The streets of this city are thick with dust—dust underfoot and in the air, on your skin and in your lungs and eyes. It’s almost impossible to escape the dust.
But there are roses, too. They bloom out of the hard brown earth and burst into beautiful colors—pinks and reds and purples. They are bold and vibrant and laughing, even when the dust tries to mute them.
There is a boy, about fifteen, on his bike. His hair is dark and close cropped, his clothes old Western hand-me-downs. He is about to turn onto the street clogged with dust, and he squints his eyes in protection as he watches for cars.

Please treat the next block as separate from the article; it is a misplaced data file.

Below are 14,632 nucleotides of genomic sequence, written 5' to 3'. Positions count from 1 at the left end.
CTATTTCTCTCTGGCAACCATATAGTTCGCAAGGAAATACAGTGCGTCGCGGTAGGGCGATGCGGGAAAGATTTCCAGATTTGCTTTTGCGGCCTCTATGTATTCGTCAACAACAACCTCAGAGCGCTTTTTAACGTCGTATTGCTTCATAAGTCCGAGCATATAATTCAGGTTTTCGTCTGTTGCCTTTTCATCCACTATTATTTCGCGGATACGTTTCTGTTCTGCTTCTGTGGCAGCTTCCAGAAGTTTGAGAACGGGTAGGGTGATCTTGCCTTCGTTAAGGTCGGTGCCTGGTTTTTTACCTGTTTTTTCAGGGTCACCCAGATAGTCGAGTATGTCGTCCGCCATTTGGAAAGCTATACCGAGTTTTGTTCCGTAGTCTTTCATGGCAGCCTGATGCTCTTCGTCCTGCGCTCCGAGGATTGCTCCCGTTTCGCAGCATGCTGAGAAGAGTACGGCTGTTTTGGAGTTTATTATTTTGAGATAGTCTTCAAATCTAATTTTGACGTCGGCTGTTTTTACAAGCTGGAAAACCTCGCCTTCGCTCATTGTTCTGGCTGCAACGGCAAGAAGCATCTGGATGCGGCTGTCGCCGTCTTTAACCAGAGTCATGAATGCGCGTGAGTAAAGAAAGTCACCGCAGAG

He has twined a beautiful pink and white rose around the head tube of his bike, so that the bloom peaks up at him over the handlebars. Before he pulls out onto the filthy street, he looks down at his rose and he smiles at it. His smile is like the rose—bold and vibrant and laughing.
Another day, there is a man riding with the traffic. His head is covered in a scarf, but his gray beard is long and dirty. Every now and then, he glances down at the handlebar of his bicycle and smiles at his red rose. Its green leaves stretch out as if to embrace the man and the cars and the dust. They stretch out in invitation and in victory.